We got a little behind on the tiny house project because some friends of ours from Oregon showed up.  They’ve been on the road for about three months, looking for a place to retire.  We helped them look at houses and property for about a week, but had to get back to work on our projects.  They are staying at the house site; the septic, well, internet, and electricity are all installed, so they have everything they need.  They seem to like this area, so they are looking at properties in the area, including nearby states.

I have to start doing the prep work for another semester of online teaching for Missouri State University.  Classes start in less than a month, and I have been lax in getting started.

Until next time,

Barb

People Are Still Reading This Blog, So ……….

I guess it is early onset Alzheimer’s but about a year and a half ago I seemed to walk away from this blog. I remember starting it when we returned from South America to separate our experiences geographically but I don’t remember why I went back to the old blog – .

I was changing computers because we have a new fiber optic internet service at the house site and I noticed this old blog was still kicking around and people where still reading it. I hate to leave it abandon because there is some good stuff on there so Barb has decided to take it over. I will be curious to see what she has to say.

The Velocity of Money

Hey Mike; Thanks for the comment, I thought maybe you guys had split the scene. Looking forward to your input.

Hi Pat; The problem with leaving the country is that when you come back it’s worse than when you left. That subject would make a really good post. Thanks for your comments.

There something wrong when a redneck like me can figure out what’s coming in the economy. I can see it as see if it were playing out right in front of me. Maybe that’s because it is. You know the old saying, common sense will take a long way in this world. The alarming thing to me is that I can see why they’re doing what they do, if I were stupid I’d do the same thing.

I know in the last post I said, the next post would be about hyperinflation, I’ll get there but I need to go over one more fundamental to try and straighten out the misconception about the velocity of money. Fortysomething years ago I remember a tutorial in a micro economics’ class about the velocity of money. At that time the definition was, the speed at which the money flows to new goods and services. I also remember writing off that theory as a determinant in the calculation of the consumer price index as just so much hogwash. The concept itself is left to be defined by the user and by the circumstances of the use. Way too complicated for me and the calculation only works in history not in the future, only when a set of circumstances are already know. The reason I bring this up is because there’s a lot of mention of the velocity of money to defend the Federal Reserve’s position on “operation twist”, the program of injecting 85 billion dollars a month into bad mortgages and Federal debt. Remember this when we start talking about hyperinflation. Back when I learned about it the calculation was for a unit of money over a period of time, the results being a number that represented the speed that money transformed to gross domestic product over time, that is still the classic definition of the velocity of money. In recent articles people who should know better are using something I don’t recognize as the velocity of money, GDP over money supply, which they say is a low number that indicates hoarding of money by manufacturing and the banking industry and it indicates that there is no forward movement in inflation. That my friends is total hogwash, if they’re going to mutate calculations they should take the money supply and divide it by GDP which will yield an indication of the rate of inflation. All this explanation when it would’ve been easier to say the calculation for the velocity of money is total fiction, has no bearing on anything and should be totally ignored. It’s like the theory of relativity, who cares, no one understands it anyway. The problem is they actually use this number in the computation of the inflation rate, which intentionally lowers publicly accepted rates of inflation.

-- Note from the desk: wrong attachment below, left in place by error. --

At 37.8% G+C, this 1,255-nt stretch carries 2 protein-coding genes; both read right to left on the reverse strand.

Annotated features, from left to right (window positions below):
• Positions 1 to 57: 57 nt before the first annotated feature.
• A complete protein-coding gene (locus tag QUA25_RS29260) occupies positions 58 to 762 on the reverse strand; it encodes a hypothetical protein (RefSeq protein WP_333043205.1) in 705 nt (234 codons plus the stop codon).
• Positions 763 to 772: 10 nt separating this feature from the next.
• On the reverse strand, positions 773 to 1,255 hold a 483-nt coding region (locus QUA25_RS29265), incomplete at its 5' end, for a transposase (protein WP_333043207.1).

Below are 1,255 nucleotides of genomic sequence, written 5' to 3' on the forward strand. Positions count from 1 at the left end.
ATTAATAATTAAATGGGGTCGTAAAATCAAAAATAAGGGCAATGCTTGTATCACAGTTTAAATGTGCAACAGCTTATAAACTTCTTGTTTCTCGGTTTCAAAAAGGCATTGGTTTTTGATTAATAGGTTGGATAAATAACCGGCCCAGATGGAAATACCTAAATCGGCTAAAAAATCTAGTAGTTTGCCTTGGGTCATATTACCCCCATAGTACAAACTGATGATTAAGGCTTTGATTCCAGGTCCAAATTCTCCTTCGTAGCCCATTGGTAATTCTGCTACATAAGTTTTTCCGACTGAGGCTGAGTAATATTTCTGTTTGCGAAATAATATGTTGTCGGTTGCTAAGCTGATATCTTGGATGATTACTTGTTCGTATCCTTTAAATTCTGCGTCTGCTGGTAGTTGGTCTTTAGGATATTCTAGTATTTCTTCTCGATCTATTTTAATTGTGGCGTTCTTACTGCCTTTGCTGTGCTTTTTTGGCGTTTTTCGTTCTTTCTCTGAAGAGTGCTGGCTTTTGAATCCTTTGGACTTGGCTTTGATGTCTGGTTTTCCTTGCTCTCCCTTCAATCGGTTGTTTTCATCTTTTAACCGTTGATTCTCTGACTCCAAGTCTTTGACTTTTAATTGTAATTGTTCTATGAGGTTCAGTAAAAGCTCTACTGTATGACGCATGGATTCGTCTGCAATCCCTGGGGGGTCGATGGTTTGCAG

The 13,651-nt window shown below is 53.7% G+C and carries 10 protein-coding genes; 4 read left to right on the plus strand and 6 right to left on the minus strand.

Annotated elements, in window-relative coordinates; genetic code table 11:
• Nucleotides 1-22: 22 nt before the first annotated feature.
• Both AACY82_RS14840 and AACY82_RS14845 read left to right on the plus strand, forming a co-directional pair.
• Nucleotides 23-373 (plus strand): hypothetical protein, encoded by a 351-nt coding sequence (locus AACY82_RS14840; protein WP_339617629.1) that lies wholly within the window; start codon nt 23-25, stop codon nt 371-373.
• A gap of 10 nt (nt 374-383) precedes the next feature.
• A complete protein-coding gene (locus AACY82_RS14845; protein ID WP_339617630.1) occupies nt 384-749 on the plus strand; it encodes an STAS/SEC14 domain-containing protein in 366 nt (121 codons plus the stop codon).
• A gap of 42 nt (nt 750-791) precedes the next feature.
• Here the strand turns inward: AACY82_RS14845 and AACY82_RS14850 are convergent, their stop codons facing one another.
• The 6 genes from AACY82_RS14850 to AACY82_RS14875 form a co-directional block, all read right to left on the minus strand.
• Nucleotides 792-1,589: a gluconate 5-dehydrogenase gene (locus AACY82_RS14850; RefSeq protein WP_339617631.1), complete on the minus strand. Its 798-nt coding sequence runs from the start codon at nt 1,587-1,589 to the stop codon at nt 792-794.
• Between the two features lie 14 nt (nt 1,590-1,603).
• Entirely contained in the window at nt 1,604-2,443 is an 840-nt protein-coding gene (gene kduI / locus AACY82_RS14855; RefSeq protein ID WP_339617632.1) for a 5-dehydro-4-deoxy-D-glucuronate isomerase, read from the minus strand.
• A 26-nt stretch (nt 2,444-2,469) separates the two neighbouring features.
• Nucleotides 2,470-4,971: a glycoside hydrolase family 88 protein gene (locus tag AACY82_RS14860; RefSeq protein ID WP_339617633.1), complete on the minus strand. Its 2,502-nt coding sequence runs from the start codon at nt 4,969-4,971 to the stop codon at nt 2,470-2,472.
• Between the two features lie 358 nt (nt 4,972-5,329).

Hyperinflation is a condition in the economy when the rate of growth of the money supply is higher than the rate of growth in the gross domestic product. The gross domestic product is the sum of all new manufacturing and services produced in this country and money supply is the amount of money the Federal Reserve prints out of thin air and injects into the market, currently by buying bad debt produced by the banks and Federal debt in the form of bonds and Treasury’s. A good example of hyperinflation is the price of renewable energy. The wind and the sun have been producing energy since the beginning of time but with the advent of petroleum refining and the great amount of power advancing technology required, wind and sun technology lost out to cheap and abundant petroleum, in other words it wasn’t cost effective. The price of petroleum rose, as a simple supply and demand issue – demand higher than supply( price inflation ).The Federal government decided spending billions of dollars in energy production, in the form of renewables, was a great idea. Any idiot could have told them it cost $4.84 a kilowatt using wind or solar as opposed to 5 cents for petroleum or water. So they raised the money supply to produce energy but the production of energy from renewables has remained inconsequential over the last four years. So an increase in the money supply to produce energy and a very slow growth rate in the production of energy equals hyperinflation in the cost of renewable energy, so high in fact that the government has made sure that sun and wind energy will never be used as a significant source of anything other than wasting tax payer money in subsidies still to this day. Same deal as bio-fuel, same deal as with the overall economy. It’s there in plain sight and no one sees it, I guess there’s some validity to hiding things in plain sight. According to the published numbers in 2010 the gross domestic product was $14,000,000,000,000, two years later at the end of 2012 the gross domestic product was $15,000,000,000,000, that’s roughly an increase in GDP of a little less than 4% per year. The money supply in 2010 was two trillion dollars, today it’s $10,000,000,000,000, I’m not telling you the percentage of the increase its so ridiculously high, you figured out. Remember when the increase in money supply is greater than the increase in the GDP, that’s hyperinflation. I’ve given you the numbers you figured out.